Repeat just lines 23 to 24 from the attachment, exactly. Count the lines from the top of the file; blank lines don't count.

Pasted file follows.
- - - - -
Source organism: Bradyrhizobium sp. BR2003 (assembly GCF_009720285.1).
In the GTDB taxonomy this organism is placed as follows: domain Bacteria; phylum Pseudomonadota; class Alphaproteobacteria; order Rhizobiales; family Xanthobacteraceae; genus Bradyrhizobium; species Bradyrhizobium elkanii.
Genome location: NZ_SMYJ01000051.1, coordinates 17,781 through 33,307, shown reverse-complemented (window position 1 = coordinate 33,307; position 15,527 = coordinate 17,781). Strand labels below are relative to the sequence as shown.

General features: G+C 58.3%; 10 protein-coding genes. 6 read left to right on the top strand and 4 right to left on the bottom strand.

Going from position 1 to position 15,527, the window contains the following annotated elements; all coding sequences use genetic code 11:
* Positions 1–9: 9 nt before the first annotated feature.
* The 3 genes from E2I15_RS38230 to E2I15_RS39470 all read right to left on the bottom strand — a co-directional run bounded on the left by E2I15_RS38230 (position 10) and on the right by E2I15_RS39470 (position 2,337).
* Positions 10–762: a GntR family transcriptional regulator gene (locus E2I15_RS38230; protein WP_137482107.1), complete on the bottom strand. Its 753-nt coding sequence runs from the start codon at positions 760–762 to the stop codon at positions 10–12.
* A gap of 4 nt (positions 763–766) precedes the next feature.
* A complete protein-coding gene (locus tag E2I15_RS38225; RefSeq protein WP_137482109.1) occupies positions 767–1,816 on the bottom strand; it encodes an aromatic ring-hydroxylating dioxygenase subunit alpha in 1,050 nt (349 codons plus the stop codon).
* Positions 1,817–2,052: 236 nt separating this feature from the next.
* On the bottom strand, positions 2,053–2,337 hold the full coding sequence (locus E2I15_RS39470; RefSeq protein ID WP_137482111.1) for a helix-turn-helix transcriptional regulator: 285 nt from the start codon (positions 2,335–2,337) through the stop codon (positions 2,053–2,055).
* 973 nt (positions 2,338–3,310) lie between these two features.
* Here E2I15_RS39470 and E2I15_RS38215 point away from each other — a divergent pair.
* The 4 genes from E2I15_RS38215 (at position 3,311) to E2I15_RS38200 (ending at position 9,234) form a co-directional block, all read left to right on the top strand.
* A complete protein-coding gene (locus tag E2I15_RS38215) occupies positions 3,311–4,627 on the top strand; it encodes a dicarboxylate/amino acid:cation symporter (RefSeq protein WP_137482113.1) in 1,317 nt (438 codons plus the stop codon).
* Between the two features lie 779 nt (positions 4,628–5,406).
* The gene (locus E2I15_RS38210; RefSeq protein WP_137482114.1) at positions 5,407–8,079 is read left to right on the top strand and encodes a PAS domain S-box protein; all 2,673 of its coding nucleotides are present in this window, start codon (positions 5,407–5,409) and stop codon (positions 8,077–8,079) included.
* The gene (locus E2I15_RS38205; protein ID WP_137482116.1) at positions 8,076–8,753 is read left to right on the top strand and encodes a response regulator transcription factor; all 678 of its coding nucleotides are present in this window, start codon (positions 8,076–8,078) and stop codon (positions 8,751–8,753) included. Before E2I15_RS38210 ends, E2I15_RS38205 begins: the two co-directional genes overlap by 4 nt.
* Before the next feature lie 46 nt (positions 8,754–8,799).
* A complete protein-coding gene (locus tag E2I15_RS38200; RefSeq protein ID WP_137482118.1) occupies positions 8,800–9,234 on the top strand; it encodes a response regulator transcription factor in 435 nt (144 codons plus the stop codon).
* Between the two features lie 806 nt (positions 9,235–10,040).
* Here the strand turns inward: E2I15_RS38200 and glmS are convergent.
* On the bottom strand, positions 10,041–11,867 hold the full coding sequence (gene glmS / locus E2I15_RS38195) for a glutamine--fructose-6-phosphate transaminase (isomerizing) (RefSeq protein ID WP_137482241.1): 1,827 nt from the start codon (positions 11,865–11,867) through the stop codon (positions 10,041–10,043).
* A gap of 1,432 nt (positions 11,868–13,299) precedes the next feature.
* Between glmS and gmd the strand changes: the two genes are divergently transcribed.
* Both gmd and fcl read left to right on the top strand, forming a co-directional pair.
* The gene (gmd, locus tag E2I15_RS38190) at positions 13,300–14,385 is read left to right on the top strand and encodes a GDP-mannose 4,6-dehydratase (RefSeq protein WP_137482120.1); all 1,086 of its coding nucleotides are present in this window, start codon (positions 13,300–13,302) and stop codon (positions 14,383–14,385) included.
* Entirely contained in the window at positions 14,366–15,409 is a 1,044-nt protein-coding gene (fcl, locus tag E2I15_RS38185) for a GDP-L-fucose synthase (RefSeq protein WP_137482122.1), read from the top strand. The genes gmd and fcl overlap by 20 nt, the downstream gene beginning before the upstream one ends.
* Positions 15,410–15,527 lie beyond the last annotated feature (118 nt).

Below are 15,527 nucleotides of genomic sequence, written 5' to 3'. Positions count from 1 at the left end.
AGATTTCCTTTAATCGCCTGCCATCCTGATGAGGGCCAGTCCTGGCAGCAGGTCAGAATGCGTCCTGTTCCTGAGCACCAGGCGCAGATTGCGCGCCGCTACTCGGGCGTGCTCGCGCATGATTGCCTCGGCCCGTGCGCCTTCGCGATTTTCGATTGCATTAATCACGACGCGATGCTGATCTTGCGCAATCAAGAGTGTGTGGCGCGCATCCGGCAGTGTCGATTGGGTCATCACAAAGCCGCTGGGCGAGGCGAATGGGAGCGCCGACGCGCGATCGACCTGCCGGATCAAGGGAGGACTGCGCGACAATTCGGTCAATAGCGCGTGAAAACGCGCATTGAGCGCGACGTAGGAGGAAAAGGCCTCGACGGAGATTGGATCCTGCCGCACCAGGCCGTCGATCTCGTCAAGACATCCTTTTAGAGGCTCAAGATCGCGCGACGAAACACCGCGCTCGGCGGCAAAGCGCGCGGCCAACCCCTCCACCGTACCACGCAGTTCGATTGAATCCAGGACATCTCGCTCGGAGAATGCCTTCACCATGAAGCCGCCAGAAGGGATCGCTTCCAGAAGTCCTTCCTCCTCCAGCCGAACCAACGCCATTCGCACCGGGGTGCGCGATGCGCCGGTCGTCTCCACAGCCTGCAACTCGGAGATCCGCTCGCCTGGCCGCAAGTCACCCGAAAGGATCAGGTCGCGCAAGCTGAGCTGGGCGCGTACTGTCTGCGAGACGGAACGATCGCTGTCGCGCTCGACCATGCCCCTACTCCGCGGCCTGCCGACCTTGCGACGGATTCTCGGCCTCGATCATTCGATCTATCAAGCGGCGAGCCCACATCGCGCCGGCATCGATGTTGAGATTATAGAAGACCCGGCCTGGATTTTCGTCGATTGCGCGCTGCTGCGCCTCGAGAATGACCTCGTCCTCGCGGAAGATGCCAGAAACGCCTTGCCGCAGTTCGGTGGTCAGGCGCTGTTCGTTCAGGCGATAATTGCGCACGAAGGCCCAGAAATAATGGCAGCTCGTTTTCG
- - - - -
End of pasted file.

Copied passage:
* Here the strand turns inward: E2I15_RS38200 and glmS are convergent.
* On the bottom strand, positions 10,041–11,867 hold the full coding sequence (gene glmS / locus E2I15_RS38195) for a glutamine--fructose-6-phosphate transaminase (isomerizing) (RefSeq protein ID WP_137482241.1): 1,827 nt from the start codon (positions 11,865–11,867) through the stop codon (positions 10,041–10,043).